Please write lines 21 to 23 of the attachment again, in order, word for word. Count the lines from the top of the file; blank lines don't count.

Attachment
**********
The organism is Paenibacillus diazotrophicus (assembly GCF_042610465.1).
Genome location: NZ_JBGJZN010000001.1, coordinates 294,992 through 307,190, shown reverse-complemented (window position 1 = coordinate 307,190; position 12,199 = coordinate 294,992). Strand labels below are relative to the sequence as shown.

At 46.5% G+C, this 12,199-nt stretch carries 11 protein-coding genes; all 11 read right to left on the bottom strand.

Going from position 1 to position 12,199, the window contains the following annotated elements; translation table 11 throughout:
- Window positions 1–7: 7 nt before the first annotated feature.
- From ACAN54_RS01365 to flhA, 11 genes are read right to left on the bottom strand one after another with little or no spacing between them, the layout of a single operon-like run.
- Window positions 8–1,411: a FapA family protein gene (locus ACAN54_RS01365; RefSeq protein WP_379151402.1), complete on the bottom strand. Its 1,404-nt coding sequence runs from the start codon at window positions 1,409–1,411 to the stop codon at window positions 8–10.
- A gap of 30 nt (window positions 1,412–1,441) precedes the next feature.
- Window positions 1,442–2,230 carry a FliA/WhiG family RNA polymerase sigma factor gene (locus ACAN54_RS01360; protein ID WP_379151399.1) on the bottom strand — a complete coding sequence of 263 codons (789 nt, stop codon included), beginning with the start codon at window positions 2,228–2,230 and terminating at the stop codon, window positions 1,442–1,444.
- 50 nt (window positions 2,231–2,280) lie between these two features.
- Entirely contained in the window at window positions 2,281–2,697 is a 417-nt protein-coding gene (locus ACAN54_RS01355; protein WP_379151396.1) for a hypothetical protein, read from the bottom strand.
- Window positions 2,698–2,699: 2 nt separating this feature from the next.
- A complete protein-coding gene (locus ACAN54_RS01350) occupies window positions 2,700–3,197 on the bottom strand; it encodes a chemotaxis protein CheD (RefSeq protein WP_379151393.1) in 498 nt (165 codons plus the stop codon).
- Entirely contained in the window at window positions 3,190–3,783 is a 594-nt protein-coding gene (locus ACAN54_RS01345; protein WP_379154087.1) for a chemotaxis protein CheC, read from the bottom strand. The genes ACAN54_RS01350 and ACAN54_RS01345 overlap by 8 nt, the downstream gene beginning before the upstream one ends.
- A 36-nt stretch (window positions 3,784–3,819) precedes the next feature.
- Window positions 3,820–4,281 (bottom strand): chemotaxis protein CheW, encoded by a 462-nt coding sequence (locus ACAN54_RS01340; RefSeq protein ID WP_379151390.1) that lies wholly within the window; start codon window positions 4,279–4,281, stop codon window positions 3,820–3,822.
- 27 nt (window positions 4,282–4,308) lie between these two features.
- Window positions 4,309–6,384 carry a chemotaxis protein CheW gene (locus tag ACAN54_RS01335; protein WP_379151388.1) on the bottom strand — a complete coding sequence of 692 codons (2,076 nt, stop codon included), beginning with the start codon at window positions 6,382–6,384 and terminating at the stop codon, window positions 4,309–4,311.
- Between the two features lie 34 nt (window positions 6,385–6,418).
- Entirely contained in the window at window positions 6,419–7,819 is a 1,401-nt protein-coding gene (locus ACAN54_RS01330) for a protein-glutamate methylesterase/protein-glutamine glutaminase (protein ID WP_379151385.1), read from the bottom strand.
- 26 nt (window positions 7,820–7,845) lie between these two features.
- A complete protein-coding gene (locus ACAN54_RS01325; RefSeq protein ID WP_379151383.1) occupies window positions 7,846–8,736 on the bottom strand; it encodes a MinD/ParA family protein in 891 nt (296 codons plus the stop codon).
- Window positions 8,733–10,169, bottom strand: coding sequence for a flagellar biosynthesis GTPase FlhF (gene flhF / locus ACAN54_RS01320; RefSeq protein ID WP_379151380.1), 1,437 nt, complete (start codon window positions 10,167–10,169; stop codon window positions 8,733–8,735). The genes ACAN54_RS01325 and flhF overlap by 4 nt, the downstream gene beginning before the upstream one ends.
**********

- 26 nt (window positions 7,820–7,845) lie between these two features.
- A complete protein-coding gene (locus ACAN54_RS01325; RefSeq protein ID WP_379151383.1) occupies window positions 7,846–8,736 on the bottom strand; it encodes a MinD/ParA family protein in 891 nt (296 codons plus the stop codon).
- Window positions 8,733–10,169, bottom strand: coding sequence for a flagellar biosynthesis GTPase FlhF (gene flhF / locus ACAN54_RS01320; RefSeq protein ID WP_379151380.1), 1,437 nt, complete (start codon window positions 10,167–10,169; stop codon window positions 8,733–8,735). The genes ACAN54_RS01325 and flhF overlap by 4 nt, the downstream gene beginning before the upstream one ends.